ANNOUNCING SOFO’S NEW BACKYARD WATCH CITIZEN SCIENCE PROJECT
We are calling on all of our young environmentalists to observe and document nature awakening in your own backyards. We ask you to send us pictures of your findings with the date you discovered them, and your name and any notes you would like to include. We are happy to feature observations sent in by our fellow environmentalists, with details about the nature sightings they shared with us. Please send your photographs and notes to firstname.lastname@example.org. Stay safe and be on the look out for Nature news in your backyard!
Photos submitted by Dorothy Remaly
The Black Swallowtail can be found across the lower 48 states from the Rocky Mountains to the East Coast. The caterpillars eat members of the carrot family including dill, fennel, carrots, parsley, and Queen Ann’s Lace (wild carrot), which the adults identify by taste-scent receptors on their feet. This caterpillar’s parents survived the winter as chrysalises and is the first of two generations born each year in our area. The bold coloration of the caterpillar (and, later, the adult) warns potential predators that they taste bad and may cause the predator to be ill.
Photo submitted by Dorothy Remaly
The female Four-toothed Mason Wasp is a solitary wasp which uses mud to separate individual cells/rooms for her young to grow and metamorphose inside. She may house her young in wood borings, abandoned nests of mud dauber wasps, ground nesting bees, or carpenter bees, or dig her own burrow. They are an important beneficial insect as a pollinator and native caterpillar predator, hunting an assortment of leaf-rolling and cutworm moth caterpillars. Her sting can be used for defense but is more often used when hunting caterpillars to feed to her young. This individual likely over-wintered here as a pupa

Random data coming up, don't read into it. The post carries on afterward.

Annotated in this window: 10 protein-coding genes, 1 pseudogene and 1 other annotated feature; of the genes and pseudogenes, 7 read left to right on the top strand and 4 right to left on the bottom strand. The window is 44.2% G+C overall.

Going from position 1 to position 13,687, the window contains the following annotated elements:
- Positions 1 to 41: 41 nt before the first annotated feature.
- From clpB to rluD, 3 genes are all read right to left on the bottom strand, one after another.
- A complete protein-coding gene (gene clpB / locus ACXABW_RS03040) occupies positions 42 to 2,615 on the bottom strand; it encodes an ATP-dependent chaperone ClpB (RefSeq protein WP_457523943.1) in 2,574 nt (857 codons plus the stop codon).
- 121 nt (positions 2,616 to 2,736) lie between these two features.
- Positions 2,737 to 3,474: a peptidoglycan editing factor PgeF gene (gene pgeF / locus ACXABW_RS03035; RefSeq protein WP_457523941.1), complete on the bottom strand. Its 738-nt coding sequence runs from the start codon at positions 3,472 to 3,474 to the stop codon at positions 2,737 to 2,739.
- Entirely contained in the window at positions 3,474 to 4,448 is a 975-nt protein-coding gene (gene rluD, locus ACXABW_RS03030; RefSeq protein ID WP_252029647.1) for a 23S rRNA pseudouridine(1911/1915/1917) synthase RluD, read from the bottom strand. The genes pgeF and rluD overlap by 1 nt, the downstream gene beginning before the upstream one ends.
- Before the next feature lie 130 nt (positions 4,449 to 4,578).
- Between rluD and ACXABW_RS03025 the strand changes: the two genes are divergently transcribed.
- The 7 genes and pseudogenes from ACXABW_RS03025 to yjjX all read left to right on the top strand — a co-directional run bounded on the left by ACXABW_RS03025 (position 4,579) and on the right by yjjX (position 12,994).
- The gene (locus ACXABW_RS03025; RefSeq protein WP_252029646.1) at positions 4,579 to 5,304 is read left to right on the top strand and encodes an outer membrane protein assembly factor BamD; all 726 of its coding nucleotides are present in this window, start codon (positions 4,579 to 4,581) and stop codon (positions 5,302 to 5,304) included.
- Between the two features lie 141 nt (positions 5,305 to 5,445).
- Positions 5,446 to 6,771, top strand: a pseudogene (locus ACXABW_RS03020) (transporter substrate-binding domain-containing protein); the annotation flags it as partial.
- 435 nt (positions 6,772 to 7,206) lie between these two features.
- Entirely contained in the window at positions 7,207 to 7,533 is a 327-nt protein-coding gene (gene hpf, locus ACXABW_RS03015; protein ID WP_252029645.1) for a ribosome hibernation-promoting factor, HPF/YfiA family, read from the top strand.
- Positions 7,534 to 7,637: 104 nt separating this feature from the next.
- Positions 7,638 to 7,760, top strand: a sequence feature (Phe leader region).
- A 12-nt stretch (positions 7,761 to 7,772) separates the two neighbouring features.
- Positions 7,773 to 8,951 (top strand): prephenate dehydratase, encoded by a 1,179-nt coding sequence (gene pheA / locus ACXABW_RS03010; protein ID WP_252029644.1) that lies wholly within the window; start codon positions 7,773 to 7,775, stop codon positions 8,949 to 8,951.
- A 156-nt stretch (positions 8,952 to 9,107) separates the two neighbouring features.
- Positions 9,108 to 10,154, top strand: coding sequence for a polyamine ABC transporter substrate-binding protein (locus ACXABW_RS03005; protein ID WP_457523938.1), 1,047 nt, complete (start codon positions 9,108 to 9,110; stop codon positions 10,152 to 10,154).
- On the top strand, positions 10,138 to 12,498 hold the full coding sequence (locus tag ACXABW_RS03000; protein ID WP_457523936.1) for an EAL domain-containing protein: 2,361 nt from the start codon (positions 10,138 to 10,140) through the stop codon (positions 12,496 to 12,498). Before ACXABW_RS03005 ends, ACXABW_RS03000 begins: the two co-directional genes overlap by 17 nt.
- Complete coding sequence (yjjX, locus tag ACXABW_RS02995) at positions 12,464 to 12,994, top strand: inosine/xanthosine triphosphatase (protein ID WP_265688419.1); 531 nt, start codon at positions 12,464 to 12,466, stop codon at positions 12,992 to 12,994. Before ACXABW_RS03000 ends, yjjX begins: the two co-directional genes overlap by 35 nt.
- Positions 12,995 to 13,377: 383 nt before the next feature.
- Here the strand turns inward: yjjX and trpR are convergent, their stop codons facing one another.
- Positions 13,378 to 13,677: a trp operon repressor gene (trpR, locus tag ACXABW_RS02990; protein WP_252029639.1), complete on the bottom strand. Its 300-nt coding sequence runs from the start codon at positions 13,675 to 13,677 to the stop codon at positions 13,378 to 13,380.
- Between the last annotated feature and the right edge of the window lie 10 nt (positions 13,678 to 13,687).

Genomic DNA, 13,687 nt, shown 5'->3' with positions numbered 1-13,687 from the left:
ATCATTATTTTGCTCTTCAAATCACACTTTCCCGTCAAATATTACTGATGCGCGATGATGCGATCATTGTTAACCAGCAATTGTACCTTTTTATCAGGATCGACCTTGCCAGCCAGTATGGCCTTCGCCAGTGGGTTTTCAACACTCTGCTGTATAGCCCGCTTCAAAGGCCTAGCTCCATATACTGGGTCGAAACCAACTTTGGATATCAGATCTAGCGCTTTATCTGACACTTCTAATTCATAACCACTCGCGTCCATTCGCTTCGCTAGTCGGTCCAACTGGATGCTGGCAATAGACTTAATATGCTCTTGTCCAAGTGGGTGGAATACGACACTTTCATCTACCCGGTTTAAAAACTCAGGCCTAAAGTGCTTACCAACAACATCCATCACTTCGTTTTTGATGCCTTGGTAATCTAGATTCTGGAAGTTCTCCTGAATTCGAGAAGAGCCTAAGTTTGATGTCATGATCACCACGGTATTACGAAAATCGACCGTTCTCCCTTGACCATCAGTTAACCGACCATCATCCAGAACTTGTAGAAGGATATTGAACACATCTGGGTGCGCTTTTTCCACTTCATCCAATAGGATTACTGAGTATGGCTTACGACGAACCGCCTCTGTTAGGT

Photo submitted by Jennifer Senft
The Northern Flicker is a ground feeding woodpecker that can be found year-round across the lower 48 states of the US from coast to coast. Instead of pecking out insects from trees, the Northern Flicker prefers to search the ground and peck out (or dig up) a variety of invertebrates including ants and larva, beetles and grubs, snails, and flies. During with winter they add a variety of fruits and berries (including poison ivy berries), seeds, and sometimes visit at suet feeders. When flying, the underwing of eastern flickers is a noticeable yellow while the underwing of western flickers is an orange-red. The male flickers have a noticeable ‘moustache’ (called a ‘malar’ by ornithologists) which is black in the eastern US and red in the western US.